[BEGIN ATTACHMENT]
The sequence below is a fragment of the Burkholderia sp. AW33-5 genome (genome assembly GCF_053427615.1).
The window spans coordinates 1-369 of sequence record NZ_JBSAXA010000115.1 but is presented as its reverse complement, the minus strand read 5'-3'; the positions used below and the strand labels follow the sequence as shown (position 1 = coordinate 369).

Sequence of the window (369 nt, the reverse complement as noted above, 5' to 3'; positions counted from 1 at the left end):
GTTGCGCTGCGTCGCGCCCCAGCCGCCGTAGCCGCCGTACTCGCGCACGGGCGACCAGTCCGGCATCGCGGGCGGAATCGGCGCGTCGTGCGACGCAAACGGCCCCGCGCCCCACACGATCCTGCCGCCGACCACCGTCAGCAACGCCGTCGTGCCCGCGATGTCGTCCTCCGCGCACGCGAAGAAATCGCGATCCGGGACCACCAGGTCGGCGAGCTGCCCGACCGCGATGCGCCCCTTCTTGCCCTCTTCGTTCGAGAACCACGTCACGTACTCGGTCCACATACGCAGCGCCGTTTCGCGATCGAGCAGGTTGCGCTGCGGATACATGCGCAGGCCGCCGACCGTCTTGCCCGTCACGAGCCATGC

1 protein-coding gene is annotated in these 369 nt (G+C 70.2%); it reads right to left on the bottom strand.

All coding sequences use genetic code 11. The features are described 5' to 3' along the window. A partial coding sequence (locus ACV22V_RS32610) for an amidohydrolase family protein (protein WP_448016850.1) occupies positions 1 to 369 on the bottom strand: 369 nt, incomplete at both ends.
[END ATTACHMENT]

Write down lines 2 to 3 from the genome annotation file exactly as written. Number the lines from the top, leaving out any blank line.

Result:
The window spans coordinates 1-369 of sequence record NZ_JBSAXA010000115.1 but is presented as its reverse complement, the minus strand read 5'-3'; the positions used below and the strand labels follow the sequence as shown (position 1 = coordinate 369).

Sequence of the window (369 nt, the reverse complement as noted above, 5' to 3'; positions counted from 1 at the left end):